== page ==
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Author Topic: Block access to WAN, for a single client [SOLVED]  (Read 238 times)

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Offline lavito

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Block access to WAN, for a single client [SOLVED]
« on: November 05, 2017, 07:10:24 pm »
I have a simple setup WAN/LAN1/LAN2.  All LAN1/2 clients have access to WAN and can access the internet.
However, I wanted to block access to the Internet for one of the clients form LAN1, 192.168.0.3, but was not able to do so.

I have no floating rules or other special routing setup. The only rules I have is:

WAN:
  • BLOCK *   RFC 1918 networks      *   *   *   *   *      Block private networks   
  • BLOCK *   Reserved Not assigned by IANA   *   *   *   *   *      Block bogon networks

LAN1:
  • PASS *   *   *   LAN1 Address   443 80 61000   *   *      Anti-Lockout Rule   
  • BLOCK IPv4 *   192.168.0.3   *   WAN net   *   *   none             
  • PASS IPv4 *   LAN1 net   *   *   *   *   none   


I can block 192.168.0.3 by adding a floating rule but I was hoping I can just add a normal rule to the interface.


Can anybody shed some light on what I may be missing?

« Last Edit: November 06, 2017, 03:53:16 pm by lavito »

Offline Derelict

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Re: Block access for a single client to WAN
« Reply #1 on: November 05, 2017, 07:44:39 pm »
Destination WAN net is not the internet. Destination any is the internet.

And you can't block source 192.168.0.3 using a floating rule because NAT has already occurred so the source at that point would be WAN address.
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Offline lavito

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Re: Block access for a single client to WAN
« Reply #2 on: November 06, 2017, 01:38:34 pm »

Destination WAN net is not the internet. Destination any is the internet.

And you can't block source 192.168.0.3 using a floating rule because NAT has already occurred so the source at that point would be WAN address.



Thank you for clarifying what the "WAN net" alias is not, however can you explain why when adding a rule to the WAN interface:

BLOCK
Protocol/Port: Any
Source: 192.168.0.3 and
Destination: "Any"

still does not block "192.168.0.3" from accessing the internet via WAN?


« Last Edit: November 06, 2017, 02:27:52 pm by lavito »

Offline KOM

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Re: Block access for a single client to WAN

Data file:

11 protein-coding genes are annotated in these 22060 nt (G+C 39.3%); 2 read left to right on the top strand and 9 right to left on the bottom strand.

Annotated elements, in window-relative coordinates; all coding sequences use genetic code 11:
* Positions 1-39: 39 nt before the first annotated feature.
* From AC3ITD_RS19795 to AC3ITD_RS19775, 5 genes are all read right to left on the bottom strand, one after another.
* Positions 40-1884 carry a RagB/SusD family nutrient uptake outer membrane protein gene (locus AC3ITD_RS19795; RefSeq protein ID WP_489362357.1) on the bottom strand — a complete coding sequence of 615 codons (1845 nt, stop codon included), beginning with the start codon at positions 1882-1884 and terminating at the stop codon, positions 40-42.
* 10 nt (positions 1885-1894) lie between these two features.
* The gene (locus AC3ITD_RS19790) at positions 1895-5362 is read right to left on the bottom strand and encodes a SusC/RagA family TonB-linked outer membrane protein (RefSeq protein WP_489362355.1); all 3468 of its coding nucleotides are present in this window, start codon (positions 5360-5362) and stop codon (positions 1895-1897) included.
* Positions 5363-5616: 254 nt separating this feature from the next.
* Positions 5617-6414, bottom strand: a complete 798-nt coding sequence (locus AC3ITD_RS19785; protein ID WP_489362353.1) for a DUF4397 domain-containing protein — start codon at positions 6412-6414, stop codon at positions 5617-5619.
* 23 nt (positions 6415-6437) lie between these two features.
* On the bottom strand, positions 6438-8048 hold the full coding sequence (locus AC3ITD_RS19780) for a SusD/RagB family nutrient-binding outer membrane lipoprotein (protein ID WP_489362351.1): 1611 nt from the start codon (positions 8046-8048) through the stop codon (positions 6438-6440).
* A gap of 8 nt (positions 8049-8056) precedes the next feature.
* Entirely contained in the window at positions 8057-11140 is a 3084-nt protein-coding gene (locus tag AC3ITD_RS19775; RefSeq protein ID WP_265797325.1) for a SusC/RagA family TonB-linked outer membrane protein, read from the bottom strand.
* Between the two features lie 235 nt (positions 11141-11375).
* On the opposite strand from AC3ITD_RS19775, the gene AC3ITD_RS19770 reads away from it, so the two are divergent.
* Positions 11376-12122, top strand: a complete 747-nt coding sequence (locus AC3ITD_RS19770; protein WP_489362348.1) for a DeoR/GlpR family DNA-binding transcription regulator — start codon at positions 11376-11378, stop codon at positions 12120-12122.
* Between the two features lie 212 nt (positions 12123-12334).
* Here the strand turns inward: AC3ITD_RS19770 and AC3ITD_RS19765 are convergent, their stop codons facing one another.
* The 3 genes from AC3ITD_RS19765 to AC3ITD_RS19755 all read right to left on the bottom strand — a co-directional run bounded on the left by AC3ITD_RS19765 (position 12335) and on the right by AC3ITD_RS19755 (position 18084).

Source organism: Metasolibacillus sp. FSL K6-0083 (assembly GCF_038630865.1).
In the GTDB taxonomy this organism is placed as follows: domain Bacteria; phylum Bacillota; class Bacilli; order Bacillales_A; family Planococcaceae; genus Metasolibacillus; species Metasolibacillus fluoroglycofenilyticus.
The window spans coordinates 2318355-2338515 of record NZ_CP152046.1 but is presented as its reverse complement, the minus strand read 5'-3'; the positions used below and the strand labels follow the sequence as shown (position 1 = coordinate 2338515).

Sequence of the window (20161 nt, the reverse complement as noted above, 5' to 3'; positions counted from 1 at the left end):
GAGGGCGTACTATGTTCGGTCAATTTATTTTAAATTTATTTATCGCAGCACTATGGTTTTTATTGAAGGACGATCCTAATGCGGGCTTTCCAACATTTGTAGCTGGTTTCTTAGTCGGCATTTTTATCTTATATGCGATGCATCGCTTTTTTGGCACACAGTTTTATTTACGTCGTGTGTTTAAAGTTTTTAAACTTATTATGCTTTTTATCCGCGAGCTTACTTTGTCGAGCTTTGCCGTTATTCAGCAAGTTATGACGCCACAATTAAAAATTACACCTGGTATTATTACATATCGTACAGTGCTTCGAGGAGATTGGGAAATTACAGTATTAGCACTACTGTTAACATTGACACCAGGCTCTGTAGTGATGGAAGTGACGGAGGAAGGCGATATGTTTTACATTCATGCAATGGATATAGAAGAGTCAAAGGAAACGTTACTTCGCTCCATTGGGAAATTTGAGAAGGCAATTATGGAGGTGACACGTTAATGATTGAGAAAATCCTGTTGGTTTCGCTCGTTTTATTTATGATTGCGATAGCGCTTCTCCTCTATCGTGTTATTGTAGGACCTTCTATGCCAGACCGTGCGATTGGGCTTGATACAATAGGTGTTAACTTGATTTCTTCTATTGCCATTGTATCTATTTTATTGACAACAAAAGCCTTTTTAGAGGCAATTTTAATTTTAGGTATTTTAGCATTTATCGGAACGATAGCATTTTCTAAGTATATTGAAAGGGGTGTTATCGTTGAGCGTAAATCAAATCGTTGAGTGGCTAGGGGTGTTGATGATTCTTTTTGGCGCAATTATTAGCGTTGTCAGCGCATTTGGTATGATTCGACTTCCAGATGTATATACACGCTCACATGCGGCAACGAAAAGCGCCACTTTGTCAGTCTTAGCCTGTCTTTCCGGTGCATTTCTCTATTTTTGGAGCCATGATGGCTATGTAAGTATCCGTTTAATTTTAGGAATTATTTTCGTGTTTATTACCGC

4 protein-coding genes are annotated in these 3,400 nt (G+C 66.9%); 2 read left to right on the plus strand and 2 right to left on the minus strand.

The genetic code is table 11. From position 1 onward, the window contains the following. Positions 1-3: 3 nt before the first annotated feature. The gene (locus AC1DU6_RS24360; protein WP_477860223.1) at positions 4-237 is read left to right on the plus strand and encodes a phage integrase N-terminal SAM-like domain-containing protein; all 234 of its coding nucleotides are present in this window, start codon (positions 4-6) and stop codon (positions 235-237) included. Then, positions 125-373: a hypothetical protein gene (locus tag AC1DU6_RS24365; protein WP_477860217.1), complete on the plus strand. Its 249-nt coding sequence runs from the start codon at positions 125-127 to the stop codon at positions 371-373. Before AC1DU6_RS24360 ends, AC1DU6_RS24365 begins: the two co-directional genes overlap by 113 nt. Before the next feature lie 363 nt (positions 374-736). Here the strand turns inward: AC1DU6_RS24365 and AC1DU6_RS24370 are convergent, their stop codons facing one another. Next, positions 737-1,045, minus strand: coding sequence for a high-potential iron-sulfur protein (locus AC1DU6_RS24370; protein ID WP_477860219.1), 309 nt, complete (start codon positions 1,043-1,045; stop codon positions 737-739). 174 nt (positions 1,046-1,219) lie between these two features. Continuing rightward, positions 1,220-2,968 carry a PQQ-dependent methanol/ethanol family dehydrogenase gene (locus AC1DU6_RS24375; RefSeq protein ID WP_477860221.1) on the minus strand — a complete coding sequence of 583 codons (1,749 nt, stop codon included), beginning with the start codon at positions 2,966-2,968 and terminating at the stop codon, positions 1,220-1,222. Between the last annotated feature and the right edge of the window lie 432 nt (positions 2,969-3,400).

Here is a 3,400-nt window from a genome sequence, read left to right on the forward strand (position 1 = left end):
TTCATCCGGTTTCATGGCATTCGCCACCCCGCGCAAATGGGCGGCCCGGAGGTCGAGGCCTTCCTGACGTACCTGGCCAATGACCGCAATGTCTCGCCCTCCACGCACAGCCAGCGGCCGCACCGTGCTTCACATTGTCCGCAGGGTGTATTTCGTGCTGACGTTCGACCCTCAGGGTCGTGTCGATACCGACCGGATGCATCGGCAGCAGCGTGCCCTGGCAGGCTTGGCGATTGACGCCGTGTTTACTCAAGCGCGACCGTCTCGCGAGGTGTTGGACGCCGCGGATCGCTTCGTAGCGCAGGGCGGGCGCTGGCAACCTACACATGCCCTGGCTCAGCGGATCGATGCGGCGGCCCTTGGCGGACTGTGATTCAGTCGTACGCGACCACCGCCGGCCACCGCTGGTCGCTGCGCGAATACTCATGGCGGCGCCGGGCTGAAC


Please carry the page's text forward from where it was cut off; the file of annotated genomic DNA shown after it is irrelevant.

« Reply #3 on: November 06, 2017, 02:04:34 pm »
Rules are applied to traffic that enters an interface.  If you want to fiddle with your LAN clients, you need to put your rule on the LAN interface.  Also, if you add a rule that blocks particular traffic, you will need to reset any existing states of that traffic.


Offline lavito

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Re: Block access for a single client to WAN
« Reply #4 on: November 06, 2017, 02:20:48 pm »
OK, I  added a BLOCK rule !192.168.0.0/16 to LAN and it works, thank you for that!

However I was wondering why it does not work when you put the below rule in WAN?
Strictly speaking, traffic "enters" the WAN interface from LAN1, so I don't  understand why below WAN rule does't work:

BLOCK
Protocol/Port: Any
Source: 192.168.0.3 and
Destination: "Any"

Also, if you add a rule that blocks particular traffic, you will need to reset any existing states of that traffic.

Yes, I was aware of this.
« Last Edit: November 06, 2017, 02:27:13 pm by lavito »

Offline KOM

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Re: Block access for a single client to WAN
« Reply #5 on: November 06, 2017, 02:57:00 pm »
But the traffic from LAN never enters WAN, it leaves it.  You have to imagine pfSense as a central object with the interfaces at the edge.  Traffic enters an interface from the network it came from IN to pfSense.  pfSense then decides what to do with the traffic and sends it OUT a different interface.

Downloading a file from the Internet involves traffic going IN to WAN and OUT to LAN.
Uploading a file involves traffic going IN to LAN and OUT to WAN.

This is a simplification of course, as there is communication back and forth in any TCP connection.

Below is an image which may help explain how it works.


Offline lavito

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Re: Block access for a single client to WAN
« Reply #6 on: November 06, 2017, 03:40:26 pm »
Thank you very much for that !!! This was the detail I was missing.   8)

In my mind traffic, in case of e.g. HTTP get,  was taking the route below:

[IN -> (LAN interface) ->  OUT] ----router------>   [IN -> (WAN interface) ->  OUT]

So I thought, when the rule is evaluated, as far as the traffic is concerned, the traffic from LAN arrives to WAN and therefore enters traffic into the WAN interface (the red IN)

Now I can see why it does not work. Essentially I now visualise it as below:


[IN -> (LAN interface) ] ----router------>   [(WAN interface) ->  OUT]


Thanks again!

« Last Edit: November 06, 2017, 03:49:58 pm by lavito »